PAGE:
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Nashville neighbors use social media to help fight crime, make community safer

Photo: FOX 17 News

Police are always looking for new ways to work with the community to fight crime. One of the biggest trends we've seen lately is how they're using social media to catch criminals and protect the public.

Von Moye's seen the streets of East Nashville change a lot in the past 33 years.

“I like the area and I like the people here,” Moye said.

He came to the city like many others with a banjo in hand, but eventually, he started a lawn care business.

“We can mow up to 40 yards a day,” Moye said. “I try to spend time with everybody, and this is where I hear a lot of stuff, and when you hear these things and it's in your mind and there's bad things, you want to do something about it.”

Moye hasn't been immune to the bad things.

“Two individuals stopped one day and that escalated into something really bad. They tossed oil in my face. They took a vehicle and tried to run over myself and two of my lawn crew guys,” Moye said.

He said the men eventually loaded two guns, but another neighbor spotted what was happening and ushered him inside. Attacks like that sparked his desire to do something about it.

He started the East Nashville Neighborhood Watch page about four years ago. Now, around 11,000 people contribute to the page.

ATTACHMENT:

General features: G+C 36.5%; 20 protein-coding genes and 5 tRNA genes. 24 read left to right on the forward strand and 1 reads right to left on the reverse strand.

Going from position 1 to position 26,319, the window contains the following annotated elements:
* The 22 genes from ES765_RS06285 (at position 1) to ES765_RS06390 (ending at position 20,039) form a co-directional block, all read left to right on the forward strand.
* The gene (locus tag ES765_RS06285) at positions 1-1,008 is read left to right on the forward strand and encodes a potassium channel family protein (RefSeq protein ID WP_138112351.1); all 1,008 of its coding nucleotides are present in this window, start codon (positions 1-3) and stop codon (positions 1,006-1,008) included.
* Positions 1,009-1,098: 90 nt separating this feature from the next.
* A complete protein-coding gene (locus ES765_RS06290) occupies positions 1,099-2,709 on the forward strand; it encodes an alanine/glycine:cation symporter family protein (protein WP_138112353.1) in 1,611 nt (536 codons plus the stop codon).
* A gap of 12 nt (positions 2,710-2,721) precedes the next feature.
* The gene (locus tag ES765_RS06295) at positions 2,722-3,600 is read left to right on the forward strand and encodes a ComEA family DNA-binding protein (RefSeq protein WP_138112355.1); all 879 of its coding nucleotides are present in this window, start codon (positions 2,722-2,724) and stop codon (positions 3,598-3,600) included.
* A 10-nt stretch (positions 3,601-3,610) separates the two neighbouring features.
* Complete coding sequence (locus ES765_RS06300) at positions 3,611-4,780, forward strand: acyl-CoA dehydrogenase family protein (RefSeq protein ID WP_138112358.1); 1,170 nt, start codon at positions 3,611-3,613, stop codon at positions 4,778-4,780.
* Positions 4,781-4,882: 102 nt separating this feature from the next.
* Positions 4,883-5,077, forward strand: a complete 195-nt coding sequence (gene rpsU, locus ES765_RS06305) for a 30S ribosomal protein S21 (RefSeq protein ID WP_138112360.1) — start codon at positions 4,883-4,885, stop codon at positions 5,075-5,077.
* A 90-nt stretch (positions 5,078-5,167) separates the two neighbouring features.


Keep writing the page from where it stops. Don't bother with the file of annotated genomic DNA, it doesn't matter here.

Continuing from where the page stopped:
There's even a woman who sits day in and day out listening to police scanners and posting to the group.

Sgt. Michael Fisher said Facebook watch groups changed the game when it comes to community engagement.

“People will go to social media to talk about crime and serious crimes that they never told us about, and I may trip up on one of those just scrolling through one of those pages,” Sgt. Fisher said. “Plenty of thefts, vehicle burglaries, even some sexual assaults that had happened in area bars.”

He says the more people talk and share, the better the community will become, which is something Moye believes in wholeheartedly.

“That's neighborhood watch. That's looking out for each other,” Moye said.

There are Facebook watch groups for a lot of the neighborhoods around Nashville that police are involved in checking out. They encourage everyone to join the groups.

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